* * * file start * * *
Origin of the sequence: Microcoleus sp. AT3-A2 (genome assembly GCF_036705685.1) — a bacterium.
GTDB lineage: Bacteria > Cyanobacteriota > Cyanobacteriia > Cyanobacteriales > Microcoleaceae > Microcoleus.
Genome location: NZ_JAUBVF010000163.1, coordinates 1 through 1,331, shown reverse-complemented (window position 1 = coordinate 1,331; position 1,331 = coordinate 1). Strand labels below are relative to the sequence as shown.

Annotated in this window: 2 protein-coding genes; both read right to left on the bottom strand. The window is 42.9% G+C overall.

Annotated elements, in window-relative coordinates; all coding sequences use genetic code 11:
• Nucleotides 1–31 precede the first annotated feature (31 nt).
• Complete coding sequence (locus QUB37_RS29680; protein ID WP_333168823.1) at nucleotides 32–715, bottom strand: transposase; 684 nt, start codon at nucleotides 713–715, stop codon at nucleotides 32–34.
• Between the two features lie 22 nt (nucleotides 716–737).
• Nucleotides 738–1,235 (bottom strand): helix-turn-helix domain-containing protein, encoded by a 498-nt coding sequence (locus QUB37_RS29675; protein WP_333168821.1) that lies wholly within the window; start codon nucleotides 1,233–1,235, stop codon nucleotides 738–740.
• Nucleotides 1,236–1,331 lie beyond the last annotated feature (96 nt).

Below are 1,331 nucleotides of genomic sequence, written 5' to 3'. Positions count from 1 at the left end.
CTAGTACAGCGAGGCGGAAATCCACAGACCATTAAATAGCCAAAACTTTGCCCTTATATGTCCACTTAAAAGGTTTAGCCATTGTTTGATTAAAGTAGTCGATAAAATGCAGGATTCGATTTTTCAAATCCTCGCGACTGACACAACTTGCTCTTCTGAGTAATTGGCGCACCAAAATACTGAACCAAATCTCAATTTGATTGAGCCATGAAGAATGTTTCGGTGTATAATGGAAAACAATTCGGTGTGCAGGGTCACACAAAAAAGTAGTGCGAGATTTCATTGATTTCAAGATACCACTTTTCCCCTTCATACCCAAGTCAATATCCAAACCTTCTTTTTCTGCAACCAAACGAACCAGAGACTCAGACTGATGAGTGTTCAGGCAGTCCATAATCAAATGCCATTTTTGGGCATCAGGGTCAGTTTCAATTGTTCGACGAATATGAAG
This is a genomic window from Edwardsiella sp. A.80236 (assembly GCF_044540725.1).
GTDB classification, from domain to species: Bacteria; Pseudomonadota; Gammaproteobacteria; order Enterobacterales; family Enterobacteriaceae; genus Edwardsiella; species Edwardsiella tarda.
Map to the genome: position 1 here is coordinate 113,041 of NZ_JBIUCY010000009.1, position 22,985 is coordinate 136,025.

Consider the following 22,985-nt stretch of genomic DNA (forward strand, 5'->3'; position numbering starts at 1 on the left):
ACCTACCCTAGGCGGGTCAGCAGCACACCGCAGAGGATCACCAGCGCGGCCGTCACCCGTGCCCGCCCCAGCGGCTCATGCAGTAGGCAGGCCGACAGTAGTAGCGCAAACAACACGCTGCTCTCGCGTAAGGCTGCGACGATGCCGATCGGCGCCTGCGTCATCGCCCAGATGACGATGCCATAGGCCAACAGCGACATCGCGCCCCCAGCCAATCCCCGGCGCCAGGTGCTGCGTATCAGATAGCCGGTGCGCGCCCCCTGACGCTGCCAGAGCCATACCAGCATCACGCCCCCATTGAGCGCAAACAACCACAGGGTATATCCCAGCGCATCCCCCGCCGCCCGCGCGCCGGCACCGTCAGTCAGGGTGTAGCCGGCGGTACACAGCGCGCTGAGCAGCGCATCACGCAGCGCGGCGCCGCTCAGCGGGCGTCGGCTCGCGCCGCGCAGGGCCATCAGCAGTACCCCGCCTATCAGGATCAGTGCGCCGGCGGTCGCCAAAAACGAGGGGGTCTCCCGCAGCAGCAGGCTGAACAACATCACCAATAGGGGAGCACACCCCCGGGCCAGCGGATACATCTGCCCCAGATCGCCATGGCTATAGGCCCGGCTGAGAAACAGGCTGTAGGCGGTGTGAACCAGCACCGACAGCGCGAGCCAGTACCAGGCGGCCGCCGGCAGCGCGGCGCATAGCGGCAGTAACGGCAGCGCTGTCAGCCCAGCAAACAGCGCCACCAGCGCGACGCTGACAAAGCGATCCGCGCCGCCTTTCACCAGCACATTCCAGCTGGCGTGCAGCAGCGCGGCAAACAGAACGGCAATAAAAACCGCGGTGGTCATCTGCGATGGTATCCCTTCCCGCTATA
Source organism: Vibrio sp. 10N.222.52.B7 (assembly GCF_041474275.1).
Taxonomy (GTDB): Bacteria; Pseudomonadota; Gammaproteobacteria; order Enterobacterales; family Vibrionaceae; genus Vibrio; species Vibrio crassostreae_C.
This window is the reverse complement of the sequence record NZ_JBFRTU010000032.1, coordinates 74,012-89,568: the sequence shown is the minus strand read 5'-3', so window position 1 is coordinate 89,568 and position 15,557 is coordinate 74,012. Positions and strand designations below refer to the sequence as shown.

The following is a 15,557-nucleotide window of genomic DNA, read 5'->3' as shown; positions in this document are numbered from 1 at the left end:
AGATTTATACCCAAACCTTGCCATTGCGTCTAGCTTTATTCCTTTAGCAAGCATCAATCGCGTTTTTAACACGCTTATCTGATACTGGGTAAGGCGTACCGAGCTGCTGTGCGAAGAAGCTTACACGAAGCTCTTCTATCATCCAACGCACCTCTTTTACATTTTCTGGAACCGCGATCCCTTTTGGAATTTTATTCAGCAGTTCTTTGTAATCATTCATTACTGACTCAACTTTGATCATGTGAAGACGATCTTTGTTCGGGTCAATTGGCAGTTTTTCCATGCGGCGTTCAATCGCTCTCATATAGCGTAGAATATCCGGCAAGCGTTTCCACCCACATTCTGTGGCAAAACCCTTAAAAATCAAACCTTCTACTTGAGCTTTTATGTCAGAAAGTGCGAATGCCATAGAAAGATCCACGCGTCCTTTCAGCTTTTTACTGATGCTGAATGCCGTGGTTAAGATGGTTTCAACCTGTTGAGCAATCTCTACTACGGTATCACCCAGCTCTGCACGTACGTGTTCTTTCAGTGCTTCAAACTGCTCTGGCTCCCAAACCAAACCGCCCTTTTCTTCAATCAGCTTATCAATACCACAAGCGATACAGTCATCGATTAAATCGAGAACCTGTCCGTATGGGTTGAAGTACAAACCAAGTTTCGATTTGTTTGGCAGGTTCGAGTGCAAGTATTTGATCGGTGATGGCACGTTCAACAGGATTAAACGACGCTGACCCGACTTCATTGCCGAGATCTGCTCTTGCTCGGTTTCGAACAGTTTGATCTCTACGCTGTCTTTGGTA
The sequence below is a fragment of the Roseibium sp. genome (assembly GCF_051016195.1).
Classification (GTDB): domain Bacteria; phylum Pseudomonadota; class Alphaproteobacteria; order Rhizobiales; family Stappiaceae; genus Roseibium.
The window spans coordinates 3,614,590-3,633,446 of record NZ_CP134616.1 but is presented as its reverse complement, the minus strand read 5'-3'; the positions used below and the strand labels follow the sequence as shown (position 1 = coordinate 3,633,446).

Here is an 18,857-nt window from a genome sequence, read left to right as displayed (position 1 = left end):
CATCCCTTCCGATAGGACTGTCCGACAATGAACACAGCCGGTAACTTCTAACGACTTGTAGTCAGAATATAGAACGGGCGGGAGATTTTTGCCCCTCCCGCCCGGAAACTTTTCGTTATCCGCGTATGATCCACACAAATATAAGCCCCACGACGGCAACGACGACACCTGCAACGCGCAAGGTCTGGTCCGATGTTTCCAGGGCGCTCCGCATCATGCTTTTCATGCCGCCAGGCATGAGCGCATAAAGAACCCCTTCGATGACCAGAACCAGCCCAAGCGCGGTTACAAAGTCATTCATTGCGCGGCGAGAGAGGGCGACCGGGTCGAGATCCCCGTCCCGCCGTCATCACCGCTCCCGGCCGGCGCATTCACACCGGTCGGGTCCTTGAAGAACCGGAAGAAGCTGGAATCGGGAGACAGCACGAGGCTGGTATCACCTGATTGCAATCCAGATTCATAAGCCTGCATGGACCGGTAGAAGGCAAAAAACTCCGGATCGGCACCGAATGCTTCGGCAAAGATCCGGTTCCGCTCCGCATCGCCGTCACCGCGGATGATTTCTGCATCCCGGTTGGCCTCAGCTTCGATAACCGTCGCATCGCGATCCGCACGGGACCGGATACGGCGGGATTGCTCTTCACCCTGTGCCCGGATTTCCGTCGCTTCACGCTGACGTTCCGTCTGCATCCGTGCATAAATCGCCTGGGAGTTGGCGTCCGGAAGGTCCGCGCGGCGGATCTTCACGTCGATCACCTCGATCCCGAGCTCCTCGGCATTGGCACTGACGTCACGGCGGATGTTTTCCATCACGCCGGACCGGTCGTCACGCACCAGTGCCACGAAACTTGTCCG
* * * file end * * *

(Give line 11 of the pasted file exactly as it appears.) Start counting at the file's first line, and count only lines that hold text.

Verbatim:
Below are 1,331 nucleotides of genomic sequence, written 5' to 3'. Positions count from 1 at the left end.